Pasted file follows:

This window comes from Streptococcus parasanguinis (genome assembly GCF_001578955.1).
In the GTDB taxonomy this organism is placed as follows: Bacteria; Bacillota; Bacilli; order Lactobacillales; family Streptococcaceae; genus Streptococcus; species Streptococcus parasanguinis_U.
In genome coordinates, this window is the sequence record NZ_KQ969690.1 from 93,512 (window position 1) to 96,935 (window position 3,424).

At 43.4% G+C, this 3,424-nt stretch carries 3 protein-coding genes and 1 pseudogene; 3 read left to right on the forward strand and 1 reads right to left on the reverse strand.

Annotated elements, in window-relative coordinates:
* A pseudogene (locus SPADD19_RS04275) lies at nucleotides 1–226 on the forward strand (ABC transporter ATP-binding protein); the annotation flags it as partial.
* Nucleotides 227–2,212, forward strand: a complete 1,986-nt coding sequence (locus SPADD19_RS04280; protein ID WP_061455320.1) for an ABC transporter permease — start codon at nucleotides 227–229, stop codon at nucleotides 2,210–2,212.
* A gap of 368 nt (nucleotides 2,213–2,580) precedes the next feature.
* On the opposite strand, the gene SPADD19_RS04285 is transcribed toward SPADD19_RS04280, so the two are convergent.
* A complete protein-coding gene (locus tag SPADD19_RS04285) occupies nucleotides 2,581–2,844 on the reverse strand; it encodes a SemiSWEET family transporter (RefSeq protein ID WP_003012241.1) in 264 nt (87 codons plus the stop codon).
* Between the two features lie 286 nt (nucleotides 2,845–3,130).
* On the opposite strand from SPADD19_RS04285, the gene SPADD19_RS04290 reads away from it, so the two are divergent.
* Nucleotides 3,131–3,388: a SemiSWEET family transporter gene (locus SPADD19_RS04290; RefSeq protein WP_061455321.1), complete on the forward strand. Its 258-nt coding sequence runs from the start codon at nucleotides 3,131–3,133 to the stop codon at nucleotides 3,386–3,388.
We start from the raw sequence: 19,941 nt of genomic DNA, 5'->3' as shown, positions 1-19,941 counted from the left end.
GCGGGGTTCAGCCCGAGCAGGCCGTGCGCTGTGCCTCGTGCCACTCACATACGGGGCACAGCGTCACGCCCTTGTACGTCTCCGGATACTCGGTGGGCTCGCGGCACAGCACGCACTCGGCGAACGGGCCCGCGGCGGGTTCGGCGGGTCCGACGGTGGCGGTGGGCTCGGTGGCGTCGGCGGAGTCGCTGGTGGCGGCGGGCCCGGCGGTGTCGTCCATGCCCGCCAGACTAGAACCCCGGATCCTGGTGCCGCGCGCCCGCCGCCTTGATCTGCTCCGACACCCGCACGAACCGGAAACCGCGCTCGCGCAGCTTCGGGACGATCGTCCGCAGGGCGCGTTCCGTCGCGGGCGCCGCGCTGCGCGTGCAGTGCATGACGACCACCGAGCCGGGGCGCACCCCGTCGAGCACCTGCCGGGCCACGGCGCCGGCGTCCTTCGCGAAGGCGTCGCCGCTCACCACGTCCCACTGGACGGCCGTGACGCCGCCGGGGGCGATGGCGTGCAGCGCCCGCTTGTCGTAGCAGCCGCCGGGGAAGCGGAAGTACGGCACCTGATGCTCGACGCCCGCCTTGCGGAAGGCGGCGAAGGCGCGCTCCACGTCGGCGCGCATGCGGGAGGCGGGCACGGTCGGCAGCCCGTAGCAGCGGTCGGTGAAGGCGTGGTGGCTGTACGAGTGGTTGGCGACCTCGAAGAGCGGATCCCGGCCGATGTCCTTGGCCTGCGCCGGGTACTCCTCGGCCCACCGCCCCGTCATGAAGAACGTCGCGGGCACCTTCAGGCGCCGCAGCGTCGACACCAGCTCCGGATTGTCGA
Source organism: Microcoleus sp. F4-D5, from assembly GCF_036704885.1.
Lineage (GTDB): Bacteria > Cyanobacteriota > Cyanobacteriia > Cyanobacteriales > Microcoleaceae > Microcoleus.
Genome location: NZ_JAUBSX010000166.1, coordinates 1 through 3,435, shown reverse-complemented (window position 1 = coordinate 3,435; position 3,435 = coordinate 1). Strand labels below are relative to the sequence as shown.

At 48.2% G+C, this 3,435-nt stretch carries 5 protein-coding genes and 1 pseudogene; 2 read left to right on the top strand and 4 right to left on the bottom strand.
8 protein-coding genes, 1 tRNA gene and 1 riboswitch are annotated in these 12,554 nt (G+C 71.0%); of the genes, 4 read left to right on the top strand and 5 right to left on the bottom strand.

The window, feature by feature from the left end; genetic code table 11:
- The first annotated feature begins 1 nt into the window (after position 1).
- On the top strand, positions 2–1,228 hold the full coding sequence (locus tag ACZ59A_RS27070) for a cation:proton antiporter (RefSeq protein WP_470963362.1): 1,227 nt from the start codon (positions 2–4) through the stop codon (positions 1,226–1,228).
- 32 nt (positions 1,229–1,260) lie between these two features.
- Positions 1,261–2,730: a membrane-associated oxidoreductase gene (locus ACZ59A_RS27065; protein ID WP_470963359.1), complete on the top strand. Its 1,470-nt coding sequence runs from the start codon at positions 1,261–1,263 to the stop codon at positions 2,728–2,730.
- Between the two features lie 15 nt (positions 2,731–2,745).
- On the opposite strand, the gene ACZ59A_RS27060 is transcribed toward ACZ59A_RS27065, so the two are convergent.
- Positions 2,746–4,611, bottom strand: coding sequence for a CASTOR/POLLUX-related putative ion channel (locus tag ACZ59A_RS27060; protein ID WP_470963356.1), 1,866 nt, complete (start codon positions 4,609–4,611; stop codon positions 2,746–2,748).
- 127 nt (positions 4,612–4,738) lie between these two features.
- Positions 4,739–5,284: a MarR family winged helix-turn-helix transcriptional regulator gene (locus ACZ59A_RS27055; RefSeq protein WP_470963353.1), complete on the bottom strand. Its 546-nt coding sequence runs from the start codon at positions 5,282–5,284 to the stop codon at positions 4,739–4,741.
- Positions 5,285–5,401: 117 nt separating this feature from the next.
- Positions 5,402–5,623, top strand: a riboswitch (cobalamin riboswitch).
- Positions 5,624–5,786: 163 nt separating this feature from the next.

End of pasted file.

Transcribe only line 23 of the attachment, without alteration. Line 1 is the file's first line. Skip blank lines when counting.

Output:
- On the top strand, positions 2–1,228 hold the full coding sequence (locus tag ACZ59A_RS27070) for a cation:proton antiporter (RefSeq protein WP_470963362.1): 1,227 nt from the start codon (positions 2–4) through the stop codon (positions 1,226–1,228).